A Ugandan teenager imprisoned on false murder charges. An American law professor inspired to follow God’s calling. The story behind a life-changing meeting, an African nation’s reforms and Pepperdine’s surprising choice.
By Bobby Ross Jr. | The Christian Chronicle
MALIBU, Calif. — A few hours after Jim Gash’s inauguration this fall as Pepperdine University’s eighth president, his wife, Joline, showed up at her husband’s fourth-floor executive suite with a Ugandan medical student.
Tumusiime Henry, 26, had flown nearly 10,000 miles to help celebrate Jim Gash’s unlikely ascension to the top post at the 7,900-student university, which is associated with Churches of Christ.
Henry wore a black suit with a red plaid bow tie as he joined the Gashes in an office overlooking the Pacific Ocean — a postcard-perfect view flanked by Pepperdine’s 125-foot-high monumental cross on one side and a smaller cross atop the stained-glass Stauffer Chapel on the other.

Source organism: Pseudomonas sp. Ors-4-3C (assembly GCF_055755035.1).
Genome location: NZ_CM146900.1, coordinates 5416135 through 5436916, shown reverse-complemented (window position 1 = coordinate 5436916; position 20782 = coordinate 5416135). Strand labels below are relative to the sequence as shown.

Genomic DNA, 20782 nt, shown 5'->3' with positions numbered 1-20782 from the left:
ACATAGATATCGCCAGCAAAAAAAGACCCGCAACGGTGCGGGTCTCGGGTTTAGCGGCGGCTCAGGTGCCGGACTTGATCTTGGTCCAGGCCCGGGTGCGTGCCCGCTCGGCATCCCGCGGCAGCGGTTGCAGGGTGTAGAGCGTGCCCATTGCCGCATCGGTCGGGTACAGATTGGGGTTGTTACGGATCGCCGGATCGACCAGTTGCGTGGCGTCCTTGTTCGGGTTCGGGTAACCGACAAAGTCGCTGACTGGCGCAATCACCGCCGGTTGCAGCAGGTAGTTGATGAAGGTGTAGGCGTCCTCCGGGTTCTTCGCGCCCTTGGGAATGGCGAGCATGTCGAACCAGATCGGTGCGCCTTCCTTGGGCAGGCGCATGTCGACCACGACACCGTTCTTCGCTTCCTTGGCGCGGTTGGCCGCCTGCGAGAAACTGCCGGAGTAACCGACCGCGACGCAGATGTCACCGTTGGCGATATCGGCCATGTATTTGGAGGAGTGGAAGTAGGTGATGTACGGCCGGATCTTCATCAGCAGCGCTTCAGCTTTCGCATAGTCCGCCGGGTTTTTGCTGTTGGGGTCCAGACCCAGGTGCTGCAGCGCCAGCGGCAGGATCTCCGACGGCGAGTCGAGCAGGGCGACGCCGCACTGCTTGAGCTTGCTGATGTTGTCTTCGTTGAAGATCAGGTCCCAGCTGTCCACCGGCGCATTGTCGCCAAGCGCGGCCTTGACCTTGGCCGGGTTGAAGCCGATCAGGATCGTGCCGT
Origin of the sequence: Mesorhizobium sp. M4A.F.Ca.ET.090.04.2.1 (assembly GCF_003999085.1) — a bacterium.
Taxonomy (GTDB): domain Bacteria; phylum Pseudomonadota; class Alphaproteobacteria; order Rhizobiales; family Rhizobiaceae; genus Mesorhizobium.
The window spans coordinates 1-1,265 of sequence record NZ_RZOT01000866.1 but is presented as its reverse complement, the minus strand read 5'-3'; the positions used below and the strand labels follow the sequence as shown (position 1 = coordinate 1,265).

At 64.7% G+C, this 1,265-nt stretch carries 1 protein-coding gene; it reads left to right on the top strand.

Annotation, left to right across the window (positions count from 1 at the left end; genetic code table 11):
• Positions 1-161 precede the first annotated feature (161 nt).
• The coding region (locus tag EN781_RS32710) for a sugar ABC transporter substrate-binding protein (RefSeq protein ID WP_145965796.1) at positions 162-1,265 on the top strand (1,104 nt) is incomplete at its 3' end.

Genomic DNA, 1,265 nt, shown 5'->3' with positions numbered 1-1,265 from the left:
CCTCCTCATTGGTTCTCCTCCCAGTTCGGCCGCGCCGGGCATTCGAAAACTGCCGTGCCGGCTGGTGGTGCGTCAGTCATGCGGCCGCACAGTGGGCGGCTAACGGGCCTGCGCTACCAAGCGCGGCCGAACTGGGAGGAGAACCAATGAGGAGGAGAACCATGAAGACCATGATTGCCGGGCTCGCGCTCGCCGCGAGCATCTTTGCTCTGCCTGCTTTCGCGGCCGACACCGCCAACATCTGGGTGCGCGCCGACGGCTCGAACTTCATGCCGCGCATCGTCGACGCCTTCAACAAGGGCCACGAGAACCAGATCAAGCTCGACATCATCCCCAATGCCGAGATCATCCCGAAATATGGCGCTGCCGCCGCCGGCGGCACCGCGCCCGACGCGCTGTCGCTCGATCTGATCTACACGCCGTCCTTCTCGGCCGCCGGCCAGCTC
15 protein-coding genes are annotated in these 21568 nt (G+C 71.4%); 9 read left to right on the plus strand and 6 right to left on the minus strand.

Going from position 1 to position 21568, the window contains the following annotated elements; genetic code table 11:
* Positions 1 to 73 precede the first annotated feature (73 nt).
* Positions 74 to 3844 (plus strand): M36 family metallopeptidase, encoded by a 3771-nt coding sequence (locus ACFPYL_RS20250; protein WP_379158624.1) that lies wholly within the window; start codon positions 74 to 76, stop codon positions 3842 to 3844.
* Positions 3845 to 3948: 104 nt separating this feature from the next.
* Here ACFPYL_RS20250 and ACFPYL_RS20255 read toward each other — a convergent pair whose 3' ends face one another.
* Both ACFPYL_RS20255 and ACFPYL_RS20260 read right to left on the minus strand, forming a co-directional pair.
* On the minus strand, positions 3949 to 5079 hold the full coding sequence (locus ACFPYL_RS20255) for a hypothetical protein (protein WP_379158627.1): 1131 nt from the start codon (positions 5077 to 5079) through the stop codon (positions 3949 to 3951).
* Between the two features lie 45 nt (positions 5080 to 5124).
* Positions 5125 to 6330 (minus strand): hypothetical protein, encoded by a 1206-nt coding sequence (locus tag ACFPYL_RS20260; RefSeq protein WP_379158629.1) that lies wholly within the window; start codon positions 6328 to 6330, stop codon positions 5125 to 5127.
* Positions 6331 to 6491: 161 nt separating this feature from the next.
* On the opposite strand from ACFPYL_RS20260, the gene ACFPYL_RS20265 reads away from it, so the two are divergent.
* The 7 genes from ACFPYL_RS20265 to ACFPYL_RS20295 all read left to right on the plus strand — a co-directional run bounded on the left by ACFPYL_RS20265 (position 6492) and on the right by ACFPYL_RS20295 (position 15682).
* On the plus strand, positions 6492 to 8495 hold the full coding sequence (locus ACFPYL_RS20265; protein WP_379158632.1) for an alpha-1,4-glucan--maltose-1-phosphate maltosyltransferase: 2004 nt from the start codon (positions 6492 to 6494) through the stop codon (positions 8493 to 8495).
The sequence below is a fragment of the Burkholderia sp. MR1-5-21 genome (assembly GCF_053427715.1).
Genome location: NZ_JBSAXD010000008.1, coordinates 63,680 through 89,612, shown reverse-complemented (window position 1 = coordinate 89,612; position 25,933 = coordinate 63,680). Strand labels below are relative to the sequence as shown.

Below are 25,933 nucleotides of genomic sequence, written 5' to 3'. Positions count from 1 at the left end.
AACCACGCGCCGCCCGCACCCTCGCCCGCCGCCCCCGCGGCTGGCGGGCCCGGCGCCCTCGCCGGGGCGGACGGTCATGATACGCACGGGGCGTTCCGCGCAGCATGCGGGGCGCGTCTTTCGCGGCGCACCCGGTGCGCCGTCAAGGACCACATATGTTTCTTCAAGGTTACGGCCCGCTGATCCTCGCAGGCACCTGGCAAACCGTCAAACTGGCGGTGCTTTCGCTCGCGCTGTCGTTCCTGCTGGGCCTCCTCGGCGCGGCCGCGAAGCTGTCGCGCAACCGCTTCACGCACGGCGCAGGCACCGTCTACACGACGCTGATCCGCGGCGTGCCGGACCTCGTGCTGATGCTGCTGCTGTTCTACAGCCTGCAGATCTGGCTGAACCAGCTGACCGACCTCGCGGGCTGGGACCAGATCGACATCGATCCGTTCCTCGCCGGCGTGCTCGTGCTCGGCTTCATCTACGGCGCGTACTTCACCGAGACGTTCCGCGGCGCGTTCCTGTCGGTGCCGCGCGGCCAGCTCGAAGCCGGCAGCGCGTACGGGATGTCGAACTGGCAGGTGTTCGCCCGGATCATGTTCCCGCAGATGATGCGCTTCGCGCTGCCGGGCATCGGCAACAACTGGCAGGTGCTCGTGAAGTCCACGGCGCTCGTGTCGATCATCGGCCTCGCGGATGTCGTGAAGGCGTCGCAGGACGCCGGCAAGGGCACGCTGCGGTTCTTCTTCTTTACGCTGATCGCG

At the inauguration festivities that morning, Henry had sat in the front row as a special honored guest among the thousands of students, dignitaries and faculty members dressed in academic regalia.
As Jim Gash, 52, will tell anyone who will listen, he never would have become president if he hadn’t met Henry.
“It’s all due to this young, brave man next to me,” Gash said of Henry — the nickname by which the aspiring ophthalmologist is known in Uganda, an East African nation that doesn’t have family surnames.
This story appears in the November print edition of The Christian Chronicle. It was picked up by Religion News Service and distributed on its national wire.
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